Book Recommendations from Tania, What Would a Nerd Wear.
When winter comes knocking at the door, there’s no place I’d rather be than inside a good book. On snowy afternoons this winter, I’m going to get cozy on the couch with wool socks, peppermint tea, and these books:
Vladimir Nabokov’s Lolita. Not for the squeamish, Nabokov’s most famous novel is the story of the despicable-yet-compellingly-sympathetic Humbert Humbert, who falls in love with a schoolgirl. Lolita is a favorite of banned book lists, but is less widely read than many of its fellow deviants. It’s hilarious and dark, and Nabokov is masterful with language. If you haven’t read it, you must.
Julian Barnes’s Sense of an Ending. By sheer force of habit, I feel compelled to read Barnes’s new novel, which won the Man Booker Prize in October. As a graduate student, I get so involved in my own research that I have trouble keeping up with new releases. However, I try to read at least a few of the novels on the short list for the Man Booker Prize, which chooses among the best novels published each year in the UK, Ireland, and the commonwealth. Many winners rank among my favorite novels, so I look forward to diving into a new one each winter.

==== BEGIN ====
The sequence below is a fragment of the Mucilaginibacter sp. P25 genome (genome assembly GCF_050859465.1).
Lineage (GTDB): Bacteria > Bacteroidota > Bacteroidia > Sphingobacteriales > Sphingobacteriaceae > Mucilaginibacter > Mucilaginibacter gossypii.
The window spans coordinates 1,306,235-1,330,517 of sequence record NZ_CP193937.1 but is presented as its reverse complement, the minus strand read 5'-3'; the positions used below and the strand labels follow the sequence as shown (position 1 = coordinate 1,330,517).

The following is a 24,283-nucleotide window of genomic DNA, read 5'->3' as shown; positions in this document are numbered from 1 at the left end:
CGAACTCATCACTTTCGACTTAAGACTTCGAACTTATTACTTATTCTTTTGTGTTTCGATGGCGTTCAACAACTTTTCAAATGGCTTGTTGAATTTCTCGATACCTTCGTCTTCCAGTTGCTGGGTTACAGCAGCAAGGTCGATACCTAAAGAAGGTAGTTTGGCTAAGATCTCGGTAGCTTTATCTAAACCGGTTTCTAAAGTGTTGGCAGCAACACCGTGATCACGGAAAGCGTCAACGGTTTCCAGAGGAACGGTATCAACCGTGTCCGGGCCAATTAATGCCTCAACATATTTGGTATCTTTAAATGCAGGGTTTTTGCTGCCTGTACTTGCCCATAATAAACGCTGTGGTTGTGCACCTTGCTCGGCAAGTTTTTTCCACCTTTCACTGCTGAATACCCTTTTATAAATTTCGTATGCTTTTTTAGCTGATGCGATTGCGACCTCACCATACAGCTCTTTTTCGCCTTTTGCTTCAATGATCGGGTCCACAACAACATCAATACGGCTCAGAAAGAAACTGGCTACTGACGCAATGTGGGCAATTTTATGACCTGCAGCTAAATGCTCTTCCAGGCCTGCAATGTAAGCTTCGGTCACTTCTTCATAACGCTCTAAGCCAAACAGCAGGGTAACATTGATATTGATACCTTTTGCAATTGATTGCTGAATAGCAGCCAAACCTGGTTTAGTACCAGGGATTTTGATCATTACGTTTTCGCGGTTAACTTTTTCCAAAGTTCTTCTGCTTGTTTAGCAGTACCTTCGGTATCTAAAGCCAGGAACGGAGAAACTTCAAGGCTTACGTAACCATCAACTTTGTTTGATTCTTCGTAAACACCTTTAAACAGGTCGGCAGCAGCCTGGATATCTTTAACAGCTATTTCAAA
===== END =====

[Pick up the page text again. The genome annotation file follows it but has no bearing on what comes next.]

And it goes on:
The dog-eared favorite:
Anne Fadiman’s essay collection Ex Libris. My family likes to joke that we are single-handedly keeping food on the Fadiman family table, because we’ve bought this collection of essays for any friend who’s had a birthday in the past ten years. It’s a hilarious and touching collection of essays about reading and the love of books. My favorite essay is called “Marrying Libraries” which is about the author finally merging libraries with her husband—an act of commitment they treat as even more binding than marriage or children.
David Sedaris’s Holidays on Ice. Sedaris’s collection of essays centered around his time working as a holiday elf at Macy’s is uproariously funny and perfect for dramatic readings around the fire. The stories are laugh-so-hard-you-cry funny, whether you are a Grinch (like me) or a holiday-fiend (like my mother).